Tuesday, 27 May 2014

Questions (349)

Catherine Murphy


349. Deputy Catherine Murphy asked the Minister for Social Protection the circumstances under which it is considered acceptable and legal to temporarily withdraw jobseeker's benefit or allowance from a person; the number of cases in the past year in which this has occurred; if this practice is compatible with her obligation to ensure that no person falls below a certain guaranteed minimum income deemed necessary to maintain a minimum basic standard of living; and if she will make a statement on the matter. [22133/14]

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Written answers (Question to Social)

The jobseeker’s benefit and jobseeker’s allowance schemes provide income support for people who have lost work and are unable to find alternative employment. The revised estimates for the Department of Social Protection provide for expenditure of €3.3bn in 2014 in respect of the jobseeker’s schemes.

It is a fundamental qualifying condition for these schemes that a person must be available for and genuinely seeking full-time work. The schemes also require that persons must be fully unemployed for at least four in any seven consecutive days. In the case of jobseeker’s benefit, they must also satisfy social insurance contribution and substantial loss of employment conditionality. In the case of jobseeker’s allowance they must satisfy a means test. Claimants are also required to comply with activation measures.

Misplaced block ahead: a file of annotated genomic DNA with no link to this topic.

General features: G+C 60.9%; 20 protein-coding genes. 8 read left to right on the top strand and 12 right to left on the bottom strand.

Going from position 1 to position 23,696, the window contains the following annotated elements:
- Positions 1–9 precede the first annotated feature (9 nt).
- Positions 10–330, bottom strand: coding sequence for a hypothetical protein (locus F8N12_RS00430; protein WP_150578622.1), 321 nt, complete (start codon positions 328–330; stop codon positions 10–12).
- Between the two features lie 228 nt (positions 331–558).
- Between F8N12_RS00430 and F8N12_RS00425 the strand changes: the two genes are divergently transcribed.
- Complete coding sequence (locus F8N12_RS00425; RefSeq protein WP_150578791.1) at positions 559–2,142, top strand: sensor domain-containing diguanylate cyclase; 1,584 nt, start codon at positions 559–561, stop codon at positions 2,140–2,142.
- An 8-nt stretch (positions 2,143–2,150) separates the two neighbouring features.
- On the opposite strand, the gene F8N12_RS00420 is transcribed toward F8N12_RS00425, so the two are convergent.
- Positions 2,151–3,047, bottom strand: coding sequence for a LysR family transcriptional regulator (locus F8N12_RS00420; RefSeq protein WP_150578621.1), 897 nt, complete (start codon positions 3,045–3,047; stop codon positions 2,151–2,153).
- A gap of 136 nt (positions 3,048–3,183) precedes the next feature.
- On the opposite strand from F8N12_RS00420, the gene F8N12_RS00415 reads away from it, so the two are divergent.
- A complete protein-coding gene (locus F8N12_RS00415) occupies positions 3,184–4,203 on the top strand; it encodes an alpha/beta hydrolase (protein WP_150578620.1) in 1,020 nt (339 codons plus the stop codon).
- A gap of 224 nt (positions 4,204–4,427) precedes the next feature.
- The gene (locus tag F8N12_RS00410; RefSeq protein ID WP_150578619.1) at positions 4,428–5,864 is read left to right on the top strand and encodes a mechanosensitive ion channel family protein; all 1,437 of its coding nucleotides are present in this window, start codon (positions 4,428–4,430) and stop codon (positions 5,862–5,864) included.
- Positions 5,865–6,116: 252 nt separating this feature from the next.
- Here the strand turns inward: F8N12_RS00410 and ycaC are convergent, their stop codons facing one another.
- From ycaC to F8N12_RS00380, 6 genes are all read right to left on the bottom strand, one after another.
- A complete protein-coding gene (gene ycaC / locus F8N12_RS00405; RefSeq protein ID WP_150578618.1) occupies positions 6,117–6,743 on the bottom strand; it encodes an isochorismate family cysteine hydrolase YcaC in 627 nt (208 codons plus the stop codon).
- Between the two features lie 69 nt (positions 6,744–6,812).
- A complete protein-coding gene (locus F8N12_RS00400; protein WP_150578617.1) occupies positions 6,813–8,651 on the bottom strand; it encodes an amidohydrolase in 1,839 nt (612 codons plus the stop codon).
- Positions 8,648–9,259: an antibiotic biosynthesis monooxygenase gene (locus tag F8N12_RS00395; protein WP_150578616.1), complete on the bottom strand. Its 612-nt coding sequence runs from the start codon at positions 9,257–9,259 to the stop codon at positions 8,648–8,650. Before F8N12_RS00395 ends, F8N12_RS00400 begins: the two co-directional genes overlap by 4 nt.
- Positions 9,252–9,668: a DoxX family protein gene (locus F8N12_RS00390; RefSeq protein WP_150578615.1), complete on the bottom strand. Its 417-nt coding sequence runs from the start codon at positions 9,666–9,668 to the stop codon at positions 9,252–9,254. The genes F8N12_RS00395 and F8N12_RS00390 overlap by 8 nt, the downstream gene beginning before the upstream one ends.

The full scheme criteria are established in the Social Welfare (Consolidation) Act 2005, as amended and associated regulations. These provisions inform detailed scheme guidelines which are available, along with further information on the schemes, at www.welfare.ie.

Generally, entitlement under the schemes is withdrawn as a result of failure on the part of a claimant to satisfy scheme criteria. Consistent with the objective of operating the schemes efficiently and effectively such withdrawals may be temporary in nature or a full disallowance may be imposed depending on the circumstances of an individual case.

Given the range of circumstances under which person may cease to have an entitlement under the schemes more specific information would be required from the Deputy before statistics could be provided in this regard.

Where an individual does not have entitlement under jobseeker’s benefit or allowance, they may be eligible for the supplementary welfare allowance (SWA) scheme, which is considered the "safety net" within the overall social welfare system. The SWA scheme provides assistance to eligible people in the State whose means are insufficient to meet their needs and those of their dependants. The main purpose of the scheme is to provide immediate and flexible assistance for those in need who do not qualify for payment under other State schemes.

A person who is not satisfied with the outcome of their claim for a payment under the jobseeker’s or SWA schemes has the right to appeal against the decision to the independent social welfare appeals office.

Question No. 350 withdrawn.